As the villagers sat down to their dinners the next day, Wat with the runnynose hurried down the road, calling, 'I have seen him, a hairy demon withhorns and claws and a great thrashing tail.
He is on the road to the manor;looking for souls to take to Hell. There was no sign of the Devil on the manor road or in the woods on eitherside. Finally the villagers started home, and there near Roger Mustard'scottage were the Devil's prints, marching down the road, past Dick's granny'scottage, around Waiter Smith's barn, and up to the door of William theReeve's cottage. Again the villagers flung open the door and again found theDevil had been at work, for there was Wat finishing off William Reeve's leg-of-mutton dinner. The priest decided that Wat's gluttony and deceit were the fault of theDevil and not of the boy, so Wat's face was not branded, but William peeve'sbad-tempered pigs were in his care from that day on.
The next morning it was a larger group of villagers who followed thehoofprints to the woods where the broken-toothed Jack and his friends wereclearing brush from Roger Mustard's field. Likely the Devil had tricked theboys into laziness, for they were found asleep and given a sound beating. Two days went by with no sign of the Devil. The villagers grew calmer,thinking themselves fortunate not to have been tempted by the Devil andthen found out in so public a fashion.
Then, on a misty morning, the Devil walked the village again. By this timeno one expected to catch him, but they were eager to see whom they wouldfind in what sin, so all the village followed the prints, except for themidwife, who was called to the manor at the last minute, and Alyce, whowas elsewhere. The parade of villagers laughed and gossiped out of the village and alongthe Old North Road.
As they followed the prints through a field, they grewquiet. The prints stopped near a large tree and so did the villagers. Frombehind the tree came the call, 'Is that you, Jane, my dove' and out leaped thebaker, holding a bunch of Michaelmas daisies and a basket of bread beforehim. All was quiet. The baker's wife stepped forward and took the flowers asthe villagers turned and walked away, leaving her to sort out what was theDevil's work and what the baker's. After the departing villagers passed the river, at a spot where the water ranswift and deep, Alyce stepped out of the woods.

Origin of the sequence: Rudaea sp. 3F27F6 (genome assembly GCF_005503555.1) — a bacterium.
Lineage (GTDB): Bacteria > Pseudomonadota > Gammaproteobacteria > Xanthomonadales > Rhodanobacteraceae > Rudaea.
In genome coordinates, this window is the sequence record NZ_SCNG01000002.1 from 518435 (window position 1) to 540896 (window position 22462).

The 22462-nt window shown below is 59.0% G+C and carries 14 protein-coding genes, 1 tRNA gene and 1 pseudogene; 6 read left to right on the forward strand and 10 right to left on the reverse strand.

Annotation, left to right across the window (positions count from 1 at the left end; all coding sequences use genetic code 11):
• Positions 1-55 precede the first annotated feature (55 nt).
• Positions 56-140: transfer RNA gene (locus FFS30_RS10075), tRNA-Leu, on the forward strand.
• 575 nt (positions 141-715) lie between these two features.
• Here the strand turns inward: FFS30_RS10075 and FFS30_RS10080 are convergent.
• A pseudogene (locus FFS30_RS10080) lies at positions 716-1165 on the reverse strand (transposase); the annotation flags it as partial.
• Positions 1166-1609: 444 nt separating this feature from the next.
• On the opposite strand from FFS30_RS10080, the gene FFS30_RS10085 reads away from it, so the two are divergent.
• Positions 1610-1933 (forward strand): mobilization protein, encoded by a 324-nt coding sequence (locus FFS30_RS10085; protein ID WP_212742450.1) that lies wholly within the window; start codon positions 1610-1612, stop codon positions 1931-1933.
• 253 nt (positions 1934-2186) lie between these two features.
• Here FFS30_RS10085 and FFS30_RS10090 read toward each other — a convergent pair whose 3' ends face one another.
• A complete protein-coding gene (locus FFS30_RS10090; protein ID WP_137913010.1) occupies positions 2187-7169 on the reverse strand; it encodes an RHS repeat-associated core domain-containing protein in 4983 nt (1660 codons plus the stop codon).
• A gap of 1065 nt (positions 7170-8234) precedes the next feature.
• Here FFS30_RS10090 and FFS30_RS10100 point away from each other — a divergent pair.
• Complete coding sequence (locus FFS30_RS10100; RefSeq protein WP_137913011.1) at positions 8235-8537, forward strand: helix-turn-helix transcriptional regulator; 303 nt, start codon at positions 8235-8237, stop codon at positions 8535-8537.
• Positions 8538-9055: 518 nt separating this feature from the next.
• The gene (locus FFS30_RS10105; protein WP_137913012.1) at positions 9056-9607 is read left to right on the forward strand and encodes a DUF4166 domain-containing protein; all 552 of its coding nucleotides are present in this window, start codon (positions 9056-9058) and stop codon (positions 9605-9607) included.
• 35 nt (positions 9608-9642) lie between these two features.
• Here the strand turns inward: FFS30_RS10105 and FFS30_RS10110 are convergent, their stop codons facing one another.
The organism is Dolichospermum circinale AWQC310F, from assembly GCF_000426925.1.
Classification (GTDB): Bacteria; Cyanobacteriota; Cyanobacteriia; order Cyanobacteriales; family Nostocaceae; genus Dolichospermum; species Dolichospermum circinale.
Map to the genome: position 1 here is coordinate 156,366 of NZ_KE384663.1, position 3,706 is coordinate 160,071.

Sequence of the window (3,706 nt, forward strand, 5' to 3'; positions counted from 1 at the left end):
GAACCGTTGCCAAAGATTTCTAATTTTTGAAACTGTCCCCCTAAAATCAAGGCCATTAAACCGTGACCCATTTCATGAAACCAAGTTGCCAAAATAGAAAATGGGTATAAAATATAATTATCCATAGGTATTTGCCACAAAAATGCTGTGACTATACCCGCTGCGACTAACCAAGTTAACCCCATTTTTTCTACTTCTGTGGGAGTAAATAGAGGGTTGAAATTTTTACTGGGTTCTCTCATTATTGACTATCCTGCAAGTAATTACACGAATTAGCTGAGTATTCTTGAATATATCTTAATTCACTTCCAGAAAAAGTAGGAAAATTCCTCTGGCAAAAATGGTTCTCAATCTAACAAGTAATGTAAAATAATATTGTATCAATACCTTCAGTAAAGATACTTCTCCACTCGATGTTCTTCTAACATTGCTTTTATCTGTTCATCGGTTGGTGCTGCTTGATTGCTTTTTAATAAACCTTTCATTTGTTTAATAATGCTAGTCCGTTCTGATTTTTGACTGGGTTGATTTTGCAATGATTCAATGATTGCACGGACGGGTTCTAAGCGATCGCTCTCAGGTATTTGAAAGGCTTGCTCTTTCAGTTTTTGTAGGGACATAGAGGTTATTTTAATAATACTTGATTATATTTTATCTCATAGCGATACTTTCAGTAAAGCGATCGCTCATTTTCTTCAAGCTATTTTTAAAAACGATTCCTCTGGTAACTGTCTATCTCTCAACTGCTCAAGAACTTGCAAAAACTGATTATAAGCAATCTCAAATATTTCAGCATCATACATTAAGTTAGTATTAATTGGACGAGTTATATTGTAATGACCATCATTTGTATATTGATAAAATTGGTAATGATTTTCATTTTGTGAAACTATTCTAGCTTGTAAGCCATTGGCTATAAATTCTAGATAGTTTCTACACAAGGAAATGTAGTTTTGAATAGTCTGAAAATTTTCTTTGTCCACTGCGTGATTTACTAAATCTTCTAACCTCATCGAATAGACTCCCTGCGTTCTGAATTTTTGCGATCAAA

She took something fromunder her skirt, threw it into the river, and followed the crowd home. And soit was that all except the fortunate midwife who had taunted or tormentedAlyce were punished for their secret sine. After this, the Devil was neverseen in the village again, and no one but Alyce knew why.
Several days later, in a village where the river meets the sea, there washedup on the banks two blocks of wood carved in the shape of the hoofs ofsome unknown beast. No one could figure what they were or where they hadcome from, so eventually Annie Broadbeam threw them into her cookingfire and enjoyed a hot rabbit stew on a cool autumn night.
The Twins. There being few babies born that September Alyce and the midwife spenttheir days making soap and brewing cider and wine. The first occupationstank up the air for miles around, what with goose grease and mutton fatboiling away in the kettle, so that Roger Mustard in the manor fields and themiller at his wheel near the river sniffed the air and said, 'Someone bemaking soap today.
Alyce was greatly relieved when enough soap was made to wash all thelinen in England, and brewing could begin. First they cooked parsnips with sugar and spices and yeast and poured thisinto casks, where the fermenting mixture sang loud and sweet as it turnedinto wine.
And the same they did with turnips. Then Alyce, with baskets tied to each end of a pole, walked with the cat tothe abbey gardens to gather fallen fruit. There, lying on the ground as ifscattered by God just for Alyce, were apples, red and yellow, large andsmall, sweet and tart, firm and juicy. She tried a few, but unable to saywhether she liked best the crisp, white-fleshed Cackagees, the small, sourFox-whelps, or the mellow, sweet Rusticoats and Rubystripes, she tried afew more. The cat, not finding that apples were good to eat, batted the smallones across the yard, imagining they had ears and tails and other parts thatmade things worth chasing.
Returning to the village late in the day, with her baskets and belly full ofapples, Alyce cut through the manor field, near where the villagers had dug apit for the quarrying of gravel. From inside the pit came the cries of somefearsome thing - a beast or a witch or a demon - so she crossed herself andhurried her steps. The demon was calling, 'Come here to me, here to me. Then stopped. The demon sounded mighty like Will, the boy with tad hairwho used to torment her and now did not so much. Cautiously she crept to the edge and looked over It was redheaded lout,and with him his cow.